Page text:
There are many possible causes of developmental orthopaedic disease (DOD) including genetics, conformation, trauma and nutrition. Research suggests that high-energy diets accompanied by insufficient minerals are the main cause of nutrition-related DOD, rather than high protein diets, as was previously thought.
A diet of straight cereals, fed without a supplement or balancer designed to support the nutrient deficiencies within the cereals, stimulates the foal to grow quickly but doesn’t supply the building blocks that are required to develop the tissue correctly, which can lead to problems.
If a foal is born with problems or acquires them in the first few weeks after birth, it is a good indication that the mare didn’t pass the minerals to the foetus efficiently during the pregnancy. This could be because the mare wasn’t receiving enough nutrients in her diet, emphasising the importance of correct nutrition from conception on, or that the mare’s placenta failed to transfer nutrients across to the foetus.
If the foal is unable to accumulate stores of minerals during the pregnancy then, once it is born and growing rapidly, problems can occur. In these cases it is important to act quickly by providing a concentrated source of minerals, such as Buckeye Foal-Aide, to counteract the shortfalls.
Once the foal is more than three–four months of age, growth problems are more likely to be due to the mare being a very good milker, or the foal may have an above average growth rate. Milk is full of energy, which stimulates the foal to grow rapidly, but can be short of the minerals for correct tissue development.
If the mare is producing lots of milk it may be necessary, under the guidance of your vet, to wean the foal early. This is only usually necessary in extreme cases but it does allow you to completely control the foal’s diet. Again it will be beneficial to supplement the mare’s milk with a concentrated source of minerals, such as Buckeye Foal Aide, or introduce a specially formulated feed balancer, like Buckeye Gro’N Win, which has a low energy content but a concentrated level of minerals.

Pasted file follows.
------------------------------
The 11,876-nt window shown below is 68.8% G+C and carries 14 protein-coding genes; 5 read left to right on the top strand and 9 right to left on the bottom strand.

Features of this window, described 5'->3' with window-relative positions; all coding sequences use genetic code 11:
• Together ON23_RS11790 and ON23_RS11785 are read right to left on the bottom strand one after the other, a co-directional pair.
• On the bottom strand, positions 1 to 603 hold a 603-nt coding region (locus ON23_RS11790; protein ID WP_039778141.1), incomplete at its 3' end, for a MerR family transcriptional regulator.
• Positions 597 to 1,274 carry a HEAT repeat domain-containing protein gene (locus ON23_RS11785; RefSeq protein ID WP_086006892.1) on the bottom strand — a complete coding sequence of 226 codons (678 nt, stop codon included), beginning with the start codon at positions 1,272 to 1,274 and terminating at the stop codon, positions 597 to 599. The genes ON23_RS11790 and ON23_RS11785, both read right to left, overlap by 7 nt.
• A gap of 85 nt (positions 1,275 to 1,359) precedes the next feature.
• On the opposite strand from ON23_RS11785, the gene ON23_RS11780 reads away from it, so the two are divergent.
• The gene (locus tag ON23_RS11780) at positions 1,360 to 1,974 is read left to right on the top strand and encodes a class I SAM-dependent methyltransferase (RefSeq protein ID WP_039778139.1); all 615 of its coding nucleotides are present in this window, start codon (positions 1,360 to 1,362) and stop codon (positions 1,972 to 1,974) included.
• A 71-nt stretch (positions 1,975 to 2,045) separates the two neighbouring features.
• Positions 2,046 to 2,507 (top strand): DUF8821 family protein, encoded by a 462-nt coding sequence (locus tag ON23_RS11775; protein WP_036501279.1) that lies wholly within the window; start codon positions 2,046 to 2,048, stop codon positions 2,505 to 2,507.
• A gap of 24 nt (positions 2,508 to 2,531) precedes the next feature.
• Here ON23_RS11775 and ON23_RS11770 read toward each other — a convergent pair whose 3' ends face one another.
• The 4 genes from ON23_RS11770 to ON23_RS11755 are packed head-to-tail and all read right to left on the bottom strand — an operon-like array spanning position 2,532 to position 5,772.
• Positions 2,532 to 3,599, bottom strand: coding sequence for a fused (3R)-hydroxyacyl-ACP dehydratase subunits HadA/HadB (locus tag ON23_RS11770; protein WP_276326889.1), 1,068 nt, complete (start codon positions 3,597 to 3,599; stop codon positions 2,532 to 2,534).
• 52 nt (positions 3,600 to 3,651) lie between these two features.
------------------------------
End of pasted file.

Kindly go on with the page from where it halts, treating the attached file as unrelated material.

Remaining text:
The foal can be introduced to a concentrate feed at three months of age and this has been shown to help stabilise growth rates, lower the risk of growth spurts and allow the gradual transition on to a concentrate feed before the stresses of weaning begin.
Growth rates slow with increasing age, so fewer nutrients are required to support tissue growth in weanlings, however the youngster still requires a balanced diet to maintain the continued growth and development.
If DOD occurs after weaning then it is likely that the weanling’s diet is too high in energy and/or has an inadequate mineral content. This could be due to unsupplemented lush pasture, or over- or under-feeding a stud diet. A stud balancer, such as Gro’N Win, or a specially formulated paddock lick is ideal for providing supporting levels of minerals but no additional calories.
Many growth-related problems can be prevented by monitoring a foal’s growth rate through regular weightaping and plotting bodyweight on a chart. This can help to highlight any deviation from the accepted growth rate according to estimated mature bodyweight. This then allows for adjustments to the foal’s diet to be made as early as possible to help correct the trend and avoid problems.